Brooklyn five-piece Friends are a girl-fronted indie pop group formed after lead singer Samantha Urbani began recording songs on her computer, which she then sent to friends Matthew Molnar (keyboards, percussion) and Nikki Shapiro (guitar). The quintet was completed when two more Urbani’s friends – Lesley Hann (bass) and Oliver Duncan (drums) – had to stay at her apartment to, of all things, escape a bedbug infestation.
The quintet began jamming under the name of Perpetual Crush and threw themselves into practice shortly afterwards, playing a few shows in Urbani’s old back yard. It’s easy to see why the band settled on the moniker of Friends, even if a certain sitcom of the same name means searching for them on Google often leads to pictures of Ross and Rachel popping up. The dynamic of the band undoubtedly suits their name, in fact Hann has been friends with Urbani since the second grade. But has their debut LP, entitled Manifest!, lived up to the hype that saw Friends make the BBC Sound Of 2012 list?
The album starts off strongly with single Friend Crush leading the way with its repetitive drum beat, shimmering keys and rumbling bass. Urbani’s effortless sultry vocal perfectly fits the relaxing sound of the song, as she sings: “I wanna be your friend/I wanna ask your advice on a week day/ I wana plan something nice for the weekend.” It’s followed by the airy and tropical sounds of Sorry, with Hann’s bass chugging away as chants of ‘ohh’ and ‘ahh’ add to the quirky little tune.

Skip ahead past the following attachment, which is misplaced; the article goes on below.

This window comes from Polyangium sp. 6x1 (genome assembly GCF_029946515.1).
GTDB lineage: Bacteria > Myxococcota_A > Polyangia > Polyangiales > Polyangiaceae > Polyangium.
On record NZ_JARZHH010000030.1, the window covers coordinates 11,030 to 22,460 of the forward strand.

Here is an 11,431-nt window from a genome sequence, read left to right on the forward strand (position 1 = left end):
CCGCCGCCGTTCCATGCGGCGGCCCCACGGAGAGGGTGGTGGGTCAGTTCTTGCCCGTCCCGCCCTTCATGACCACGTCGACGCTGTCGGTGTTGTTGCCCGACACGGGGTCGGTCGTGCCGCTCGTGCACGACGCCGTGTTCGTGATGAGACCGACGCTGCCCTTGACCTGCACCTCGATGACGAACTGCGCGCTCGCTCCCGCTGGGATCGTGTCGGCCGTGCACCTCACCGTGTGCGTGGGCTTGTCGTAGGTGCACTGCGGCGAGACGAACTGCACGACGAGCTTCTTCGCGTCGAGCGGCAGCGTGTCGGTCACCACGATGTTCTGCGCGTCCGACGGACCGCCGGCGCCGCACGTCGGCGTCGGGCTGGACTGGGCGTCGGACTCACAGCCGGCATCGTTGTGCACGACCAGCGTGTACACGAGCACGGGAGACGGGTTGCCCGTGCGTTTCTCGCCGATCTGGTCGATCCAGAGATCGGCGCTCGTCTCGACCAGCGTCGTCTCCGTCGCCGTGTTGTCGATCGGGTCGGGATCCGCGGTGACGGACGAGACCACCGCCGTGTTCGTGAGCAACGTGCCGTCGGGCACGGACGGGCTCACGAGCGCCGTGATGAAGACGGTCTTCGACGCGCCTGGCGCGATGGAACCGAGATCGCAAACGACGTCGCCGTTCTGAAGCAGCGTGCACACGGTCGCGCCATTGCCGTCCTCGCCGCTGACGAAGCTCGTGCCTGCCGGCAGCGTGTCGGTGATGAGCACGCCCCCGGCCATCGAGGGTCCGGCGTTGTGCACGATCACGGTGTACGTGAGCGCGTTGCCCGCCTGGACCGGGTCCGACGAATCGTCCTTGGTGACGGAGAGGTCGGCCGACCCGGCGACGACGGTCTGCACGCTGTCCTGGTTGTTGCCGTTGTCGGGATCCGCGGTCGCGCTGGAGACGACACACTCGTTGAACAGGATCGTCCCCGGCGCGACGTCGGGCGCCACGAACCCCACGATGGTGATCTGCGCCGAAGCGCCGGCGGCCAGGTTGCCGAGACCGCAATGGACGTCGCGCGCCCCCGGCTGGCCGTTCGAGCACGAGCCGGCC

Friends’ rise has been reminiscent of The Drums – the Brooklyn act made the BBC Sound Of… in 2010 – and there are some similarities in sound too. Take Friends’ signature single, I’m His Girl, where the ridiculously infectious bassline and rhythmic beat combines with Urbani’s strutting vocal to create a highly catchy tune. It’s the sort of song that could dwarf the rest of the album, but it’s to their credit that it doesn’t.
A Thing Like This is another bass dominated track, one which sees Urbani utilise a more cutesy vocal as a shuffling beat and flickering guitar come together for an intoxicating listening experience. While Home also shows that Friends are by no means one hit wonders, with an effervescent beat and funky bassline demonstrating exactly why many have drawn comparisons with the Tom Tom Club. Meanwhile, Ideas On Ghosts changes things up again, its swelling atmospherics and enchanting melody forming an oddly beautiful chorus.
Manifest! is not without its weaknesses, though. Ruins is a strange track that plods along with no real emphasis or direction, while the lo-fi and hushed sound of A Light also fails to ignite the imagination with its worming synth line and stop-start bass. However, the album recovers from these blemishes to finish strongly, with the shoegaze pop of Stay Dreaming and the sassy Va Fan Gor Du returning to the captivating hooks of the opening songs.
Friends’ debut album could very well be one of the soundtracks to the summer, with their heavy use of percussion setting them apart from other similar Brooklyn acts. Unfortunately, there are times when Manifest! feels muddled, and consequently it doesn’t quite reach the heights of the releases from their fellow BBC Sound Of… artists. However, Friends’ debut LP should provide an excellent platform for the quintet to go on to bigger and better things.